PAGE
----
Editorial: Rebellion reaches a crossroads

Last modified: 3/17/2015 12:13:02 AM
To have any chance of success, social movements must multiply awareness. Change is impossible unless people believe that change is needed. That is why activists spend so much time and effort spreading the word. But for all that effort, awareness is actually the easy part. The difficulty lies in cultivating knowledge so it grows into passion – and eventually action.

That is precisely the challenge for the New Hampshire Rebellion and other groups battling the corrupting influence of money in politics.

If the movement doesn’t advance beyond that first phase soon, it runs the real risk of being nothing more than background noise in a loud campaign season.

To turn up the volume, the leaders must speak and act as one.

Lawrence Lessig, the Harvard law professor behind the nonpartisan Mayday PAC, draws inspiration from the late Doris “Granny D” Haddock, who 15 years ago walked across the nation at age 90 seeking campaign finance reform. In January, Lessig led a walk from Dixville Notch to Concord, which culminated in hundreds converging on the State House – a guerrilla force for peaceful change.

Ben Cohen, co-founder of Ben & Jerry’s Ice Cream, launched the Stamp Stampede, in which people are urged to ink-stamp U.S. currency with slogans such as “Not to be used for bribing politicians.” Cohen figures that each stamped bill will be seen by 875 people during the course of its circulation. At last count, that put the number of “views” at a little under 88 million.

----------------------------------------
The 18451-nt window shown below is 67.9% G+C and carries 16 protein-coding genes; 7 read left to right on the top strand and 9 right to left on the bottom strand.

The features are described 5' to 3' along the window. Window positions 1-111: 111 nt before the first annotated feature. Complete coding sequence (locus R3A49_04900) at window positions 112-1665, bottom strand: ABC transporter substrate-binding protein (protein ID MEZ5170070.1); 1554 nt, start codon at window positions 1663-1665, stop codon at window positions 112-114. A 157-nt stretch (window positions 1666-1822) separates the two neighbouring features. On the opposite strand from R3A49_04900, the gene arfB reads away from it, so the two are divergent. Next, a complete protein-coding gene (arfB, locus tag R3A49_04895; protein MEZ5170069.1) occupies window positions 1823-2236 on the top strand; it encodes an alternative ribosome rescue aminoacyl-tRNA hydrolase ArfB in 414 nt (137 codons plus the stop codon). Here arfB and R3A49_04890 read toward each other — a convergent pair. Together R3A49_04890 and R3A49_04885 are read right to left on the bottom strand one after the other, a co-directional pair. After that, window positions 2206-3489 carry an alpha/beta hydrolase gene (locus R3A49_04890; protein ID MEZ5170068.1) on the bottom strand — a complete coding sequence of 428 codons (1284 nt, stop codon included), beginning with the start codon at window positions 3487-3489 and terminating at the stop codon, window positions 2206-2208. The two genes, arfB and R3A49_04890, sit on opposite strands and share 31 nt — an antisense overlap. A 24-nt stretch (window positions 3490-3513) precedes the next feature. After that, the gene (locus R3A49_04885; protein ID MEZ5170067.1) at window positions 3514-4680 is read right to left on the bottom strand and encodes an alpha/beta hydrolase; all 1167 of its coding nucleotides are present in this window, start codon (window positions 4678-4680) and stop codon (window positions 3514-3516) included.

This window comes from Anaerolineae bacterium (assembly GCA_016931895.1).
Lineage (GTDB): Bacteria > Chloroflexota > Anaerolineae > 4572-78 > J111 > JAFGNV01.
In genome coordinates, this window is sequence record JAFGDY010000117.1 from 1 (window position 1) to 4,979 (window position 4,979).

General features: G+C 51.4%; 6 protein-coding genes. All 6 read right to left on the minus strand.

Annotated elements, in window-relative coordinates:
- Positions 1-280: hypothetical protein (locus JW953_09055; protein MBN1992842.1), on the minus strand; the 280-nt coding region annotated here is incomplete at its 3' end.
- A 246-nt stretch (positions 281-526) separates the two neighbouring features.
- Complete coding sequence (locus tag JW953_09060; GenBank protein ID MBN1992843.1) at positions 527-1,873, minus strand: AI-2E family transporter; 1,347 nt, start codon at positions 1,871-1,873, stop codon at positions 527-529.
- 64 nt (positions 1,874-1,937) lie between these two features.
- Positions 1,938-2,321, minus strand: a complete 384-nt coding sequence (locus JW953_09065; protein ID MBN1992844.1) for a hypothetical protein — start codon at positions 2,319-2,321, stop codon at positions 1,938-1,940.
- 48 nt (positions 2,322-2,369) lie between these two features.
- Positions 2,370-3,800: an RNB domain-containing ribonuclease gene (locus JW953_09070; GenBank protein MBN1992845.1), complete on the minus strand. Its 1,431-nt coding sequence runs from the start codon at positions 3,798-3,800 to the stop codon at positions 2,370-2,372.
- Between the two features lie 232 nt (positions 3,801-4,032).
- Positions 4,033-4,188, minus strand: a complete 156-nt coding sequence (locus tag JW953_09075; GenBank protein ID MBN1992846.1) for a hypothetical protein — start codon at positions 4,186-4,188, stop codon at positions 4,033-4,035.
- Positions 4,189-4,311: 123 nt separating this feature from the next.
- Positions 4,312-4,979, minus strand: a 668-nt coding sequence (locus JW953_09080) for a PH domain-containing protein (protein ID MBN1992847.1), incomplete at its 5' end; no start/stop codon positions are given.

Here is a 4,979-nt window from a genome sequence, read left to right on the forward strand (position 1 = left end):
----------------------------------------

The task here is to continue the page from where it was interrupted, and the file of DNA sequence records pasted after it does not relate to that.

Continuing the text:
Nashua resident Daniel Weeks, the executive director of Open Democracy and a frequent op-ed contributor to this newspaper, can offer statistic after statistic showing how money – especially since the Supreme Court’s Citizens United ruling five years ago – is eroding democracy. He says a typical member of Congress, for example, spends between 50 and 75 percent of their time raising cash.

Lessig, Cohen and Weeks – all of them vocal advocates on a range of social justice issues – have sat down with Monitor editors and reporters to make the case for why money in politics is the most important issue facing the nation. Each man is intelligent, engaging and uniquely dedicated. But as much as they and others in the movement agree on the whereabouts of the threat to democracy, they are not working off the same map. By design, they are focused on the destination, not the journey. And that makes their paths feel incongruous.

Lessig walks, Cohen stamps and volunteer bird dogs visit campaign events to put candidates on the spot, but to what end? Curb the influence of money in politics, yes, but how exactly? People get the mission, but do they understand the plan?

As primary season ramps up, it won’t be enough to point to all of the negative ads and fund-raising events and say, “See what money does to politics?” Voters need help envisioning what a New Hampshire primary would look like free of money’s corrosive influence. Not until they have a clear understanding of what they are fighting for will people move beyond passive acknowledgment that the problem exists.

The movement must find its voice and lockstep stride soon if it wishes to be a major player on the national stage that is the New Hampshire primary.

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